“I couldn’t take care of George the day he was killed, but maybe by speaking with you today, I can help make sure that his death isn’t in vain. To make sure that he is more than another face on a t-shirt. More than another name on a list that won’t stop growing,” Philonise Floyd, George Floyd’s brother, testified before the House Judiciary Committee for an oversight hearing on policing and law enforcement accountability.
Thank you for the invitation to be here today to talk about my big brother, George. The world knows him as George, but I called him Perry. Yesterday, we laid him to rest. It was the hardest thing I’ve ever had to do. I’m the big brother now. So it was my job to comfort our brothers and sisters, Perry’s kids, and everyone who loved him. And that’s a lot of people. I have to be the strong one now, because it’s what George would have done.
And me being the big brother now is why I’m here today. To do what Perry always did for us – to take care of the family and others. I couldn’t take care of George the day he was killed, but maybe by speaking with you today, I can help make sure that his death isn’t in vain. To make sure that he is more than another face on a t-shirt. More than another name on a list that won’t stop growing.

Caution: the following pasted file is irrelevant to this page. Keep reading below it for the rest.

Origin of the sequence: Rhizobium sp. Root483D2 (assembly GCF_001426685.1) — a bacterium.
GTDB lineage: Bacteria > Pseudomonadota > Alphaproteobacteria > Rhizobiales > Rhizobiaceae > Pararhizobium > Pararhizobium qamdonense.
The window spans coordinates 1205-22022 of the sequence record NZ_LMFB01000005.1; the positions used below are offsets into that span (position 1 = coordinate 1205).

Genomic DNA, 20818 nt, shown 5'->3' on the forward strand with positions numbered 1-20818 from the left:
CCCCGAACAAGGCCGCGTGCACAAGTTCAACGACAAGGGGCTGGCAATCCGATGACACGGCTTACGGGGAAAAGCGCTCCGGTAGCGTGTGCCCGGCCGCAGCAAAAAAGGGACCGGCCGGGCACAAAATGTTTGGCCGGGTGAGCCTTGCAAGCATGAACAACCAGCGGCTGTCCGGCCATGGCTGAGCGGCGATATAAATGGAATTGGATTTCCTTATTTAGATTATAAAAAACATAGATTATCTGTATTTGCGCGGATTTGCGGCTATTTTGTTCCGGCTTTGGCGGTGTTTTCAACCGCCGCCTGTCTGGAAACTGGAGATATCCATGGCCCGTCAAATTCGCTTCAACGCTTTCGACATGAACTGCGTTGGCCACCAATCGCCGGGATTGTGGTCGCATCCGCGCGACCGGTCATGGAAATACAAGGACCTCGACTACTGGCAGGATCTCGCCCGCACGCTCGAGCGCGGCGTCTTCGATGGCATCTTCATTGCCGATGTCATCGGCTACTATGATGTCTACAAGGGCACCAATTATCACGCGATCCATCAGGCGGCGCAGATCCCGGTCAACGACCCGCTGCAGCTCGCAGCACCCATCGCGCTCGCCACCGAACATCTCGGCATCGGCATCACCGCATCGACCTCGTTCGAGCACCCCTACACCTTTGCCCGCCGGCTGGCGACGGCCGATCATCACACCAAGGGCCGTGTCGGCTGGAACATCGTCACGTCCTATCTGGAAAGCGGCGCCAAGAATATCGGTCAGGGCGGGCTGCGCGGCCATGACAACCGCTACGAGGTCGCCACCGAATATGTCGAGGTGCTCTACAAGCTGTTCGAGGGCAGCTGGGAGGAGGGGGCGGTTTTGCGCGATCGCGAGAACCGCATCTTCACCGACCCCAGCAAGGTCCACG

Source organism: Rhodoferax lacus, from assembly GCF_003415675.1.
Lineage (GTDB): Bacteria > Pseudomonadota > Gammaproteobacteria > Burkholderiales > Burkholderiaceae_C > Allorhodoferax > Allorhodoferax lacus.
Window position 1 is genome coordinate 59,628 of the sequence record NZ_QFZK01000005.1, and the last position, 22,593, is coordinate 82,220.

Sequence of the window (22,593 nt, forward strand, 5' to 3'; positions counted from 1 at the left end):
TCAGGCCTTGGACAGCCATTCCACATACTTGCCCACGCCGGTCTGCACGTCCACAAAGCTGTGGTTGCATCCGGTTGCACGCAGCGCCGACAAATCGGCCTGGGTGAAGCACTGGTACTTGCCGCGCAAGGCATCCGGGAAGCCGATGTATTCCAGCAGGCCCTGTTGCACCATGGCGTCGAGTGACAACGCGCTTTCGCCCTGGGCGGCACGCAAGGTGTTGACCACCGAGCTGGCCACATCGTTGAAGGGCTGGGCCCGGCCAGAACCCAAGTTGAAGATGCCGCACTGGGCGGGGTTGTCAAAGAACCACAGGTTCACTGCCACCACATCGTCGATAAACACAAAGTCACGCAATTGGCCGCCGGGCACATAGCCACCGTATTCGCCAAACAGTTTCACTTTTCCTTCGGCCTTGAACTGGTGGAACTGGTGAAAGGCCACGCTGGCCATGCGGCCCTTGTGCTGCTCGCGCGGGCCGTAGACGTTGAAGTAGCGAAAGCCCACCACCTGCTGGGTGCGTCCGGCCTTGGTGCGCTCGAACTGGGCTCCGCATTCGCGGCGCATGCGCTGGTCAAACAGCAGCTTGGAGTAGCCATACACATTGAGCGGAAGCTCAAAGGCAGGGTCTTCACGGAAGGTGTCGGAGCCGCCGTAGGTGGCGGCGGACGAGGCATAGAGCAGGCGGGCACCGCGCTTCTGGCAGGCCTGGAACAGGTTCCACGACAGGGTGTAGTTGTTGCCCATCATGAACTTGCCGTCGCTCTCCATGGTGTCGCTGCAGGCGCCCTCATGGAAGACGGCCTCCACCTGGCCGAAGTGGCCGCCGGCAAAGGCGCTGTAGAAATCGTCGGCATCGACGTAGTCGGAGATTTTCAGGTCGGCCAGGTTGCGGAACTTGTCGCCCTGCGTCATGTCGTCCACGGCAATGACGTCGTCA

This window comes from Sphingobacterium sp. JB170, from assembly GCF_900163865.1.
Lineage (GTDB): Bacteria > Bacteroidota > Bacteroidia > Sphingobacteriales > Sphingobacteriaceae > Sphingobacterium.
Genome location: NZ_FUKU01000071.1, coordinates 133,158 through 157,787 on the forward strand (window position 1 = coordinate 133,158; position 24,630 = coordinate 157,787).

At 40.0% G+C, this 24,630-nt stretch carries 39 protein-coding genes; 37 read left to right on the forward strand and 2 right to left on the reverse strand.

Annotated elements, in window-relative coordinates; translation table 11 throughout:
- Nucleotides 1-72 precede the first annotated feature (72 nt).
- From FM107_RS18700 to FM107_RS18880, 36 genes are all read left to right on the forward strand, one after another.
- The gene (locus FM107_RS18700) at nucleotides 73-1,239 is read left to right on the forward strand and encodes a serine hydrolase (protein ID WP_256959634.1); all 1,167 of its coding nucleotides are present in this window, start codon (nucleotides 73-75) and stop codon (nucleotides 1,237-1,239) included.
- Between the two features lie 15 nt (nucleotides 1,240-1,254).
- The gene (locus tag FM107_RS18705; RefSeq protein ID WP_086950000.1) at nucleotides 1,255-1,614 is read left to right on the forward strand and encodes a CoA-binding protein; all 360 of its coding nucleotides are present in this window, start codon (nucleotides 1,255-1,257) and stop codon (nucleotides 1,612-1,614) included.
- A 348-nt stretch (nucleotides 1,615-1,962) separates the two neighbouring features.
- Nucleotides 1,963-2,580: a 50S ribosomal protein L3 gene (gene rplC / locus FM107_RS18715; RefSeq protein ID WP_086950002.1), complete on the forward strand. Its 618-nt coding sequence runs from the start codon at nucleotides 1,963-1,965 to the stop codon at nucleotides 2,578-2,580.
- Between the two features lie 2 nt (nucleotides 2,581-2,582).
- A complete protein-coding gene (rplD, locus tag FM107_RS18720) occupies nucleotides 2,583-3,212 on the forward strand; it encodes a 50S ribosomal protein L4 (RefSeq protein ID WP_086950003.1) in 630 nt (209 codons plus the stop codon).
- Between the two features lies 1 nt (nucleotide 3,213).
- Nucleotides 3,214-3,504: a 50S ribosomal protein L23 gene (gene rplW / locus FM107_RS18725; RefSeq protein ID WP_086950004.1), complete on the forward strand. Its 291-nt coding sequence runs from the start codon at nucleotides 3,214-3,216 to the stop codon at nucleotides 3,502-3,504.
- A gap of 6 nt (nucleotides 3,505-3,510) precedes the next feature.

George always made sacrifices for his family. And he made sacrifices for complete strangers. He gave the little that he had to help others. He was our gentle giant. I was reminded of that when I watched the video of his murder. He was mild mannered; he didn’t fight back. He listened to the officers. He called them ‘sir.’ The men who took his life, who suffocated him for eight minutes and 46 seconds. He still called them ‘sir’ as he begged for his life.
I can’t tell you the kind of pain you feel when you watch something like that. When you watch your big brother, who you’ve looked up to your whole life, die. Die begging for your mom.
I’m tired. I’m tired of the pain I’m feeling now and I’m tired of the pain I feel every time another black person is killed for no reason. I’m here today to ask you to make it stop. Stop the pain. Stop us from being tired.
George’s calls for help were ignored. Please listen to the call I’m making to you now, to the calls of our family, and to the calls ringing out in the streets across the world. People of all backgrounds, genders and race have come together to demand change. Honor them, honor George, and make the necessary changes that make law enforcement the solution – and not the problem. Hold them accountable when they do something wrong. Teach them what it means to treat people with empathy and respect. Teach them what necessary force is. Teach them that deadly force should be used rarely and only when life is at risk.
George wasn’t hurting anyone that day. He didn’t deserve to die over twenty dollars. I am asking you, is that what a black man’s life is worth? Twenty dollars? This is 2020. Enough is enough.
The people marching in the streets are telling you enough is enough. Be the leaders that this country, this world, needs. Do the right thing.
The people elected you to speak for them, to make positive change. George’s name means something. You have the opportunity here to make your names mean something, too.